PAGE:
School Memories

Written by  Vittorio Emiliani
Pupils and teachers of the Liceo Ariosto... a few years ago.
During my secondary school years at the Ariosto, nearly half a century ago now, Ferrara was still the weakest of the provinces of Emilia-Romagna in economic terms, still home to a population of day labourers who were starting to move away from their roots in other parts of the country.

The unblemished Ferrara of those days was seemed to be a city under siege by a mass of impoverished landless labourers. There was indeed a fundamental difference between those who were born and lived within the walls and those who came in from the outside. As for me, born in the Romagna and brought up in Urbino, I along with many other boys and girls arrived each day on the little train from Veneta da Copparo.

From this mass of commuting schoolchildren only a handful headed towards the Liceo Ludovico Ariosto, which then had fewer than 300 pupils, in a city with more than 140 000 inhabitants and surrounded by densely populated countryside. Regrettably, a clear majority of those 300 were boys; of the school's two classes per year one was all-male and one mixed. Selection was rigorous and social connections certainly counted. Those who failed exams were directed towards the less demanding magistrali or took other paths.
Although some of the teachers were socially open and treated pupils equally, in the end this liceo classico really did represent the crème de la crème of Ferrara's professional classes.
There are two teachers from the school who I recall with great affection and recognition: Giordano Romagnoli and Mario Roffi. The first taught literature and was, thus, fundamental. A sturdy figure with the tough but fair looks of a Clark Gable, elegant, a chain-smoker, he was a man who loved life and loved women. As a teacher he was generous, perfectly prepared in every aspect, a formidable teacher of Latin and perhaps still better at Greek. However, he would not tolerate even the slightest mistake on the part of the better pupils; once when I made an error in a Greek translation and a test, he marked it down to a fail and even wrote a note to my father to tell him to keep an eye on me.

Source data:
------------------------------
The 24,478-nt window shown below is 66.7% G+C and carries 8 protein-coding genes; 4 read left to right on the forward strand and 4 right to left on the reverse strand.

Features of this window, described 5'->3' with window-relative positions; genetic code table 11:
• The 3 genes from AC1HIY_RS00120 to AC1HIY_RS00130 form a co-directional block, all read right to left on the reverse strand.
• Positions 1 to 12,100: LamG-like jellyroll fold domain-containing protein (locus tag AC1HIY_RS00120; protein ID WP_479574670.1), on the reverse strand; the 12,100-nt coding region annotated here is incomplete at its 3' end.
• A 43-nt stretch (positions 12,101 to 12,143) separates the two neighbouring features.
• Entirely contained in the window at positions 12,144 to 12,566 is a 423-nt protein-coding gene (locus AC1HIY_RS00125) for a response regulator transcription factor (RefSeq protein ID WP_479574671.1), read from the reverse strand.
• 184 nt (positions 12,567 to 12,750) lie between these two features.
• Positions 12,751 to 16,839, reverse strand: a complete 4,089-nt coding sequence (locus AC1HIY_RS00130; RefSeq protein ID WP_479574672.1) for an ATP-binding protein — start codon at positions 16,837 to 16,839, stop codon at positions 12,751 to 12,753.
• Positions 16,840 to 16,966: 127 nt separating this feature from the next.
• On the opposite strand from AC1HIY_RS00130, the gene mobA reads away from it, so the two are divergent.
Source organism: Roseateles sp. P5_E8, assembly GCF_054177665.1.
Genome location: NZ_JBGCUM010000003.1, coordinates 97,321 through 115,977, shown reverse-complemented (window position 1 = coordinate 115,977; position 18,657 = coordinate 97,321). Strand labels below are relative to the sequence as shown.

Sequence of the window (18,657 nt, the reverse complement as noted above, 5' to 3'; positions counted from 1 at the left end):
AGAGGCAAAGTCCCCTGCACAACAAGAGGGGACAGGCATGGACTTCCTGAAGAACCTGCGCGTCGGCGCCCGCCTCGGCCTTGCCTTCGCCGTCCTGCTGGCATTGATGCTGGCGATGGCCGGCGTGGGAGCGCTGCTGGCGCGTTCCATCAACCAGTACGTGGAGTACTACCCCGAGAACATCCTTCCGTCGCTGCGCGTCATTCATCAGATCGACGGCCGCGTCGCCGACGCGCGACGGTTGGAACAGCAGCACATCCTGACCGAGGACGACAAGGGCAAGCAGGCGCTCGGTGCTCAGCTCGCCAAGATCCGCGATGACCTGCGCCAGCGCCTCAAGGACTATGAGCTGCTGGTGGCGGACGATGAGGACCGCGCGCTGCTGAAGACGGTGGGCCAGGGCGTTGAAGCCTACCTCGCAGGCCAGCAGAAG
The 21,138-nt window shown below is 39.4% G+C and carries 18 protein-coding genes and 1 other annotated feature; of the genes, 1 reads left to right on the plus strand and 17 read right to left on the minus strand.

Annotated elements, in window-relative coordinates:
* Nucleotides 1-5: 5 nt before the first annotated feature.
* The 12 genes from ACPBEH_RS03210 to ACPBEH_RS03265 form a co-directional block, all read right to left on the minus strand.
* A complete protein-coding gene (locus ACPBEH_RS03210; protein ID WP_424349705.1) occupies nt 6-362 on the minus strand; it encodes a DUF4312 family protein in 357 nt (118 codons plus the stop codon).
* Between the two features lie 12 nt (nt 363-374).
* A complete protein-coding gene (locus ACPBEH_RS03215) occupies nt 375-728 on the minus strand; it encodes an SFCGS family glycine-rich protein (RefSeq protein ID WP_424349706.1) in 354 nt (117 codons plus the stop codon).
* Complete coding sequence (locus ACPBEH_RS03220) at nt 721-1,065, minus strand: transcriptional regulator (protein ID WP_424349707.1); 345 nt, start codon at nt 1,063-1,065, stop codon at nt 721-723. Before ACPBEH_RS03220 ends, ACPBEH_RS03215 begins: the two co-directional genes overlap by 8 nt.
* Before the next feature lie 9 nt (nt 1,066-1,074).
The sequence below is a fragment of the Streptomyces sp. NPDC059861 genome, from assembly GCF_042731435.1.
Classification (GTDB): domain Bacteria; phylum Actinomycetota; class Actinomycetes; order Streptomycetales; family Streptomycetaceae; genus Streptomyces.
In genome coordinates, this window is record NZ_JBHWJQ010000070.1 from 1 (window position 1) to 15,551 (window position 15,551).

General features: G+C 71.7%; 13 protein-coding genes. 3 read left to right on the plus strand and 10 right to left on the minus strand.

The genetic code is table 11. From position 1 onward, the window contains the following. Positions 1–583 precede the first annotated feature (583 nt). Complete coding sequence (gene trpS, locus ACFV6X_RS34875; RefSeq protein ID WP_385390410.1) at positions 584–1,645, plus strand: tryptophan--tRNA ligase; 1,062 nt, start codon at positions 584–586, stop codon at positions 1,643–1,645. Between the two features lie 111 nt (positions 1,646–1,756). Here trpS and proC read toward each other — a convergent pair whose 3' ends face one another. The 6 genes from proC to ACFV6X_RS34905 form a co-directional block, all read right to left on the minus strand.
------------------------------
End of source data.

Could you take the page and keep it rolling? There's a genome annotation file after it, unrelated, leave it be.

Mario Roffi was a different type altogether. Tall, thin as a rake, moustachioed, always scruffily and even a bit comically dressed; he used to arrive at the school gate on a massive black bicycle decorated with messages on white card along the lines of "Bread FOR the workers" and "WORK FOR the unemployed". In other words he was scandalously left wing in a politically fairly moderate area. Later on he became a member of parliament for the Communist party. He came from the Modena area and was part of the group who trained with Roberto Longhi at the University of Bologna.

All people of the first rank. And, as a teacher of French Roffi was one of the best, for both the linguistic and the literary aspects. With him I perfected a knowledge of French which I have never lost.
The religious education teacher was a Jesuit with a great future who unfortunately passed away on the threshold of maturity, Father Maddalena. The maths teacher was Bellino Rosina. He knew his subject well, but was a terror to us, the pupils. I paid the price at school when he made me resit my exams in October, and because I failed to answer one question he had me suspended, marking me so low that the marks given by the teacher's council and the headmaster were not enough to bring it up to a pass. The affair caused something of a scandal, since I had a very high average in my other subjects. He would not stand for my passing with flying colours in Greek and Italian while I was weak in algebra, and he told me so.

I decided to take the matriculation exam privately, even though my father was only able to pay for lessons for a few subjects. In these trying circumstances it was Giordano Romagnoli who showed all his generosity; he reassured me "I'll take you for the Greek and Latin authors and the Divine Comedy. Don't worry about paying me; do it WHEN you've made something of yourself". I studied long and enthusiastically with him; it's possible that I've never studied that hard again. The whole matriculation exam went perfectly. I even scored excellent marks in mathematics and physics.